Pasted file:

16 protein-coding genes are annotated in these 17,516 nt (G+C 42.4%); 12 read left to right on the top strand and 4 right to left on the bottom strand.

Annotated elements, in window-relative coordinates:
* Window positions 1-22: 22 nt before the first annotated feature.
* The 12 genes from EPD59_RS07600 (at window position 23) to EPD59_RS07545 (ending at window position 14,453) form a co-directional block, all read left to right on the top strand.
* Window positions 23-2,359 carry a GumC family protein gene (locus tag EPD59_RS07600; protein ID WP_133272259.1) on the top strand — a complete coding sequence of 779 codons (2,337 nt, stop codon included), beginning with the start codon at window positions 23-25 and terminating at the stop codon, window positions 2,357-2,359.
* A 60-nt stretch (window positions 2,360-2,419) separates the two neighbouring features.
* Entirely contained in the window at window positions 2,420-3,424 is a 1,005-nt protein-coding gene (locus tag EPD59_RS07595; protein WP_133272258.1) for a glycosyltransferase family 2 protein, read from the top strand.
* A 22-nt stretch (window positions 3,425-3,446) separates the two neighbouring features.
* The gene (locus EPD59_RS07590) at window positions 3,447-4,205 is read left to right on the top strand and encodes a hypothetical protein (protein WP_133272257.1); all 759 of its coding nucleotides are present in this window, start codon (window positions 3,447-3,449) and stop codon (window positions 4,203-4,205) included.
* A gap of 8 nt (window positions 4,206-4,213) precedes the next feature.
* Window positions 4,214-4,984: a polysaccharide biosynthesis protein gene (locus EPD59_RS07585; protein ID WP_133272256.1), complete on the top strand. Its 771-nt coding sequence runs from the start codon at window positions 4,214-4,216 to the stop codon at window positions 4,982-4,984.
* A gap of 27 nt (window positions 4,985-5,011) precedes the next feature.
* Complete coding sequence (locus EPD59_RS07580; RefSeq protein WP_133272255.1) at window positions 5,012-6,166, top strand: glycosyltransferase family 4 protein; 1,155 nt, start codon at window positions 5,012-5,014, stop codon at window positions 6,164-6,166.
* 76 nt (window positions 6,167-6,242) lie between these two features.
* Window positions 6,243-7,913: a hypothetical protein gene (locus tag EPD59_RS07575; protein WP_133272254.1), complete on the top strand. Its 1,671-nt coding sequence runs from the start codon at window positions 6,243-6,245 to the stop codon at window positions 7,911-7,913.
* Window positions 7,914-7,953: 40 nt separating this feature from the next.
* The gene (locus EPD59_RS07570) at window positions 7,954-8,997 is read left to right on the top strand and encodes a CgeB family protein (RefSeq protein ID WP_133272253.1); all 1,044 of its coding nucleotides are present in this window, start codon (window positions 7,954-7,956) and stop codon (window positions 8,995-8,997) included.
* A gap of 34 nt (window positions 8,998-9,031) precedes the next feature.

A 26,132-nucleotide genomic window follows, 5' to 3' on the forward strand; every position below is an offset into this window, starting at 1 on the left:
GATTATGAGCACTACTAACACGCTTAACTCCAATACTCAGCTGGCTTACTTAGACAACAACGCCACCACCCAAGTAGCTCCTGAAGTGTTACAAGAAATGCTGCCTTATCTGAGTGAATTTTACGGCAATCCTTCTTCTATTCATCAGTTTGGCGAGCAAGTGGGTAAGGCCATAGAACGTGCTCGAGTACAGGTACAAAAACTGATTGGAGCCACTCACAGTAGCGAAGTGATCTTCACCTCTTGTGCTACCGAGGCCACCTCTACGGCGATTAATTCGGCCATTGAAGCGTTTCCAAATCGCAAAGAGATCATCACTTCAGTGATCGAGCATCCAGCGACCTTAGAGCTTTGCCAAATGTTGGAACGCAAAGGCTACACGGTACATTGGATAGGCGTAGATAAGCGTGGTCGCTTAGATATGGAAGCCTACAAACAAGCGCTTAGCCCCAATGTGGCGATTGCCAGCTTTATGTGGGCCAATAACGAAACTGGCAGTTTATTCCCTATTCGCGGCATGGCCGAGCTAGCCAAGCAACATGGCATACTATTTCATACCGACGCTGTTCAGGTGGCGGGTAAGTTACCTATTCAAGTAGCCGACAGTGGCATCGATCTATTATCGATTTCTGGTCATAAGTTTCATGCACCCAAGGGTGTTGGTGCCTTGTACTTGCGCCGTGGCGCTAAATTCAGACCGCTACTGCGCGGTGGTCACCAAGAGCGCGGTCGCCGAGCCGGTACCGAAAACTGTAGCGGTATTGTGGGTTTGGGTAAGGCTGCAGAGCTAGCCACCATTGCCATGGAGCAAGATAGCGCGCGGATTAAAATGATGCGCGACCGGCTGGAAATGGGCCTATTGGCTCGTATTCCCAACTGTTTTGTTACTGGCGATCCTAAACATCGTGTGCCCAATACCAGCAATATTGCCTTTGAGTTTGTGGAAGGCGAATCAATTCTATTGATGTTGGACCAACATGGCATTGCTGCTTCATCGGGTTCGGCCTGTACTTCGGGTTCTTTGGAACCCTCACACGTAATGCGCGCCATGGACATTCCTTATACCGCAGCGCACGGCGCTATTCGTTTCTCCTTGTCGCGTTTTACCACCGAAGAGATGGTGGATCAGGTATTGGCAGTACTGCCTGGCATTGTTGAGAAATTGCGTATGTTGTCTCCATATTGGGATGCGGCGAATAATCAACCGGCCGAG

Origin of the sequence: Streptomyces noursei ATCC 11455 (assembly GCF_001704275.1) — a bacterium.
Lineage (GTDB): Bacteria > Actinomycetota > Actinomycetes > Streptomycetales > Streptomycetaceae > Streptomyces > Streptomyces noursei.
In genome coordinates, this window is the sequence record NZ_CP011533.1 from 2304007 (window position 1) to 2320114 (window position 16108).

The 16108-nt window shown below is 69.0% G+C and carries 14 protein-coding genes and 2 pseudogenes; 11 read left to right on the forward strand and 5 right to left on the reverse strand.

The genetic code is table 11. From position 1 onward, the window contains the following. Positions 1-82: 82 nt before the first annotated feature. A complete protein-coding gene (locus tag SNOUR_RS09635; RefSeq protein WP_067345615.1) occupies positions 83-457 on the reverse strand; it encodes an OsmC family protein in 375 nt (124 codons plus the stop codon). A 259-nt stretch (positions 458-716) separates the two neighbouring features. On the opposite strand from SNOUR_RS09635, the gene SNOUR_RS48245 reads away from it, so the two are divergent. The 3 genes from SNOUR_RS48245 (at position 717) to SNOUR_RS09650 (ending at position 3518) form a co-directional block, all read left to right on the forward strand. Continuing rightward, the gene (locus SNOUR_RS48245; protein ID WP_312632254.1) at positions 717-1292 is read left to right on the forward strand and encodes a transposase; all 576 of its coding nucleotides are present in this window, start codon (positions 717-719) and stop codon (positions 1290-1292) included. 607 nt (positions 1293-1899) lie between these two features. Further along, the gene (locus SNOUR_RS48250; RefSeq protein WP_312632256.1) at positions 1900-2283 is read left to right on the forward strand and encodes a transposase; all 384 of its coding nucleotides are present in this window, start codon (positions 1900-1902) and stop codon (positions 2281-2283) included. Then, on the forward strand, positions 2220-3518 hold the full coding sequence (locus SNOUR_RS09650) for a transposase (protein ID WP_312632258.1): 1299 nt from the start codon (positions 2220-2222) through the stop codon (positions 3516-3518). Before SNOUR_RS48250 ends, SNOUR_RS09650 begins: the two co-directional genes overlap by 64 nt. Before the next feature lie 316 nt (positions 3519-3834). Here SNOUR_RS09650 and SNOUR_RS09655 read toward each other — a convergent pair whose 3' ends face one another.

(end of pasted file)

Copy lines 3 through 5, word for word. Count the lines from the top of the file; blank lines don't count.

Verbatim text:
* Window positions 1-22: 22 nt before the first annotated feature.
* The 12 genes from EPD59_RS07600 (at window position 23) to EPD59_RS07545 (ending at window position 14,453) form a co-directional block, all read left to right on the top strand.
* Window positions 23-2,359 carry a GumC family protein gene (locus tag EPD59_RS07600; protein ID WP_133272259.1) on the top strand — a complete coding sequence of 779 codons (2,337 nt, stop codon included), beginning with the start codon at window positions 23-25 and terminating at the stop codon, window positions 2,357-2,359.